I have always used yarn in some sort of craft even before I "learned" the basics of knitting and crocheting as an adult. Two memories encouraged me to crash-the-stash of yarn and get weaving! When I was a Brownie Girl Scout, my troop learned how to craft a God's Eye or Ojo de Dios; a cultural symbol showing a woven motif created by using several colors of yarn wrapped around twigs. That is the first time I recall being amazed how several objects by themselves look and function one way, but used together in a different manner created an entirely new object! It was a magical transformation of sticks and yarn into a beautifully patterned piece of art. When I was an older Girl Scout, I made a woven basket. It took two weeks of soaking and weaving, soaking and weaving, until the basket was completed. It's funny how images from a current book can take you back in time, inviting you to revisit a past passion. Whether you discover the uses of yarn for the first time, or rediscover the transformation of your supplies into new objects, it's time to create a yarn basket project!

    The small project that caught my eye was the woven basket on the outside front cover of Leisure Arts' item 6758 - Yarn Crafts. Not only was it cute (small, compact, and uncomplicated), I could fit this project in to my schedule of other items on my to-do list. Plus, I had [minimal] weaving experience -- come on, decades' old hands-on knowledge still counts, right? Right - I immediately jumped on to making this project!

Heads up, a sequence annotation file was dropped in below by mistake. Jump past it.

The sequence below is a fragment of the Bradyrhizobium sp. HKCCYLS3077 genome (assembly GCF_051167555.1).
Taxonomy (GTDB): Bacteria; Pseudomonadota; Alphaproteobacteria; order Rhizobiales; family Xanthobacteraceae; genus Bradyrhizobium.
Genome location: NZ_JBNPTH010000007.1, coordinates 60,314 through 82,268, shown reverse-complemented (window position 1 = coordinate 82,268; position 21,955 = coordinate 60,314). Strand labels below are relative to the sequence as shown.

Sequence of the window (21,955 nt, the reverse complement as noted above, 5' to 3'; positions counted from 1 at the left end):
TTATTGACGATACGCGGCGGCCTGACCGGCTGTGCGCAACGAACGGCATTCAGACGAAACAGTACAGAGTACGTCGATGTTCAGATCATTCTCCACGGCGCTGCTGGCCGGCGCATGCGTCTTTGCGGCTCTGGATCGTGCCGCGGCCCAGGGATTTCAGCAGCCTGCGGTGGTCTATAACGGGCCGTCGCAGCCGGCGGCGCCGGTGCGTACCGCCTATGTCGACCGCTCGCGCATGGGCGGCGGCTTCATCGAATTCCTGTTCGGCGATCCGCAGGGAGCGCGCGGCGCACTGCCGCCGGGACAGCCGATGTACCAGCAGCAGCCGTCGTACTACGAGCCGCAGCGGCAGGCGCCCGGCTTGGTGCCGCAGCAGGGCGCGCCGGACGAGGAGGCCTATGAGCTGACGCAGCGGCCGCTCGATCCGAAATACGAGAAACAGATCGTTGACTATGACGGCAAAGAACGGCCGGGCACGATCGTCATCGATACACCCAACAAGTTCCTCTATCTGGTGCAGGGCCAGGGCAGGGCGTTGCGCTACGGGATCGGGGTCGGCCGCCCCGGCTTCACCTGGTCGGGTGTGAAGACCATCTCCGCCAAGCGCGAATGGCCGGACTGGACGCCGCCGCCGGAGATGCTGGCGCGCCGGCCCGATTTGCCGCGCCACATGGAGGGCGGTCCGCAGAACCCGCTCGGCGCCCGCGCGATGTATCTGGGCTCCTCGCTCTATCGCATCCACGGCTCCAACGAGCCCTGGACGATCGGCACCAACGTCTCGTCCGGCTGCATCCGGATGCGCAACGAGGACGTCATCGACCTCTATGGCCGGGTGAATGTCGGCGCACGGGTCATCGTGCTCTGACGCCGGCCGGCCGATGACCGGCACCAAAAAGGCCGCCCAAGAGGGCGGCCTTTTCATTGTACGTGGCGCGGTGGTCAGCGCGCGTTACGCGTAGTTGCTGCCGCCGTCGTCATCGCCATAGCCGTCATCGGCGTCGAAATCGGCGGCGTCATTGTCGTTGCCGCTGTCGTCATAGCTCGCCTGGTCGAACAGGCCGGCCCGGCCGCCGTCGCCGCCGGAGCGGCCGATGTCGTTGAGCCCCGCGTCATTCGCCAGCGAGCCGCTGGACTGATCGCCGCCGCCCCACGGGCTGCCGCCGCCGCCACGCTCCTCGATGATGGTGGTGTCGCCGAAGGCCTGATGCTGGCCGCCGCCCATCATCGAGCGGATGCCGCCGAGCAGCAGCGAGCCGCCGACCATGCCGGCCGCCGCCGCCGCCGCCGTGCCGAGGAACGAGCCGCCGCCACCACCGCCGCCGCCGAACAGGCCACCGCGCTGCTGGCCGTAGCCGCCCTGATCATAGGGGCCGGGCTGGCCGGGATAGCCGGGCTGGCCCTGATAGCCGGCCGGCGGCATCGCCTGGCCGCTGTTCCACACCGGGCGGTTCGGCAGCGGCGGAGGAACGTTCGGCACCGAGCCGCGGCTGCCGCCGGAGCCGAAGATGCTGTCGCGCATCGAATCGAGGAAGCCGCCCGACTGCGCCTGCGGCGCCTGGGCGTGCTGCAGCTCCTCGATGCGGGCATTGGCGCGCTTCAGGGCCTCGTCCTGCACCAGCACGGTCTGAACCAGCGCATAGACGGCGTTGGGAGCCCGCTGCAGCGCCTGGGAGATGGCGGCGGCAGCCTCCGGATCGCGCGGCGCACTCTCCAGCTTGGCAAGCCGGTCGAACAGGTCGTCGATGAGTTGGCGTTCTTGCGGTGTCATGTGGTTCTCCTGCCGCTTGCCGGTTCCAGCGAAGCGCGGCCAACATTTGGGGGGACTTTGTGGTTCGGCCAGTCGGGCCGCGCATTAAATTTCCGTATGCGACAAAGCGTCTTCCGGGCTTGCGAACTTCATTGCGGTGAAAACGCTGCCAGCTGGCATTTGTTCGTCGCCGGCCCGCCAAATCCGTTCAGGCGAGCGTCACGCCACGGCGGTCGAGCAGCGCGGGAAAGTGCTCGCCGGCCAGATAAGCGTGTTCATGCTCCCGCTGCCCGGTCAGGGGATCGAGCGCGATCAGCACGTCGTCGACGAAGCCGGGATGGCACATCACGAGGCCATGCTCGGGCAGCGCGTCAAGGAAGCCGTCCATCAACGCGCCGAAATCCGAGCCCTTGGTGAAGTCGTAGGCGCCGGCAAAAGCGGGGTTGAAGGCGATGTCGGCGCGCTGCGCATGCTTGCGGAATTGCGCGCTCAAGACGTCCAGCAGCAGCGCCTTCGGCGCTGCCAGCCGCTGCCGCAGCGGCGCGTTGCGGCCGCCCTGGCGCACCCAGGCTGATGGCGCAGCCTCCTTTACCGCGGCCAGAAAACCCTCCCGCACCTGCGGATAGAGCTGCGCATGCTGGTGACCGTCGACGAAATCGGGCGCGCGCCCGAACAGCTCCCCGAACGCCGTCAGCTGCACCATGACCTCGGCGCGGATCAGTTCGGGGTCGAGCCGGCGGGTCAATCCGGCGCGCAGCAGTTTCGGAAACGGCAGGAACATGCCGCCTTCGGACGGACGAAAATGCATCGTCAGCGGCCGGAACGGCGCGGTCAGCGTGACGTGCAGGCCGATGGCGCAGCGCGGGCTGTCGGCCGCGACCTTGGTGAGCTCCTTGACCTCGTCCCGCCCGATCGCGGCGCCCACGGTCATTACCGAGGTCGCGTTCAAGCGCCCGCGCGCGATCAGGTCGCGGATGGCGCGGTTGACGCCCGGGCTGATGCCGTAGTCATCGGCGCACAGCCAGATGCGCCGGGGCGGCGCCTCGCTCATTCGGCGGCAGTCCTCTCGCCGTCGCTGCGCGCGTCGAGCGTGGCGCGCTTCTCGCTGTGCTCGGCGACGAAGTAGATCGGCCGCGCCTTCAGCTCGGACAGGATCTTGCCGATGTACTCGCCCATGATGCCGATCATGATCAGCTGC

This cute woven basket on the front cover (Leisure Arts' sku 6758 - Yarn Crafts), looks perfect for some discontinued yarn I gathered from our yarn stash! This cute woven basket on the front cover of Leisure Arts' item 6758 - Yarn Crafts, looks perfect for some discontinued yarn I gathered from my yarn stash!

    Reviewing the directions in the leaflet, I decided to add some coloring to the cardboard base of my basket. After reviewing my various coloring book choices, I chose a page from Leisure Arts' item 6704 - Natural Wonders Color Art for Everyone.

    I have chosen the page I want to color for the cardboard base of my basket. The page is from Leisure Arts' item 6704 - Natural Wonders Color Art for Everyone. I have chosen the page I want to color for the cardboard base of my basket. The page is from Leisure Arts' item 6704 - Natural Wonders Color Art for Everyone.

    This added step of coloring a page to add to the basket's cardboard base was not the hardest step, but it did take the most time!

    After reviewing the steps on how to weave the Yarn Basket, I decided that my piece of cardboard used for the basket's base would be covered by a coloring book page. After reviewing the steps on how to weave the Yarn Basket, I decided that my piece of cardboard used for the basket's base would be covered by a coloring book page.

    Of course I wanted both the inside and the outside of the basket's base to have a colorful design, so I colored the whole page. I used markers for this part of project, then sprayed acrylic sealer on the page after it was colored.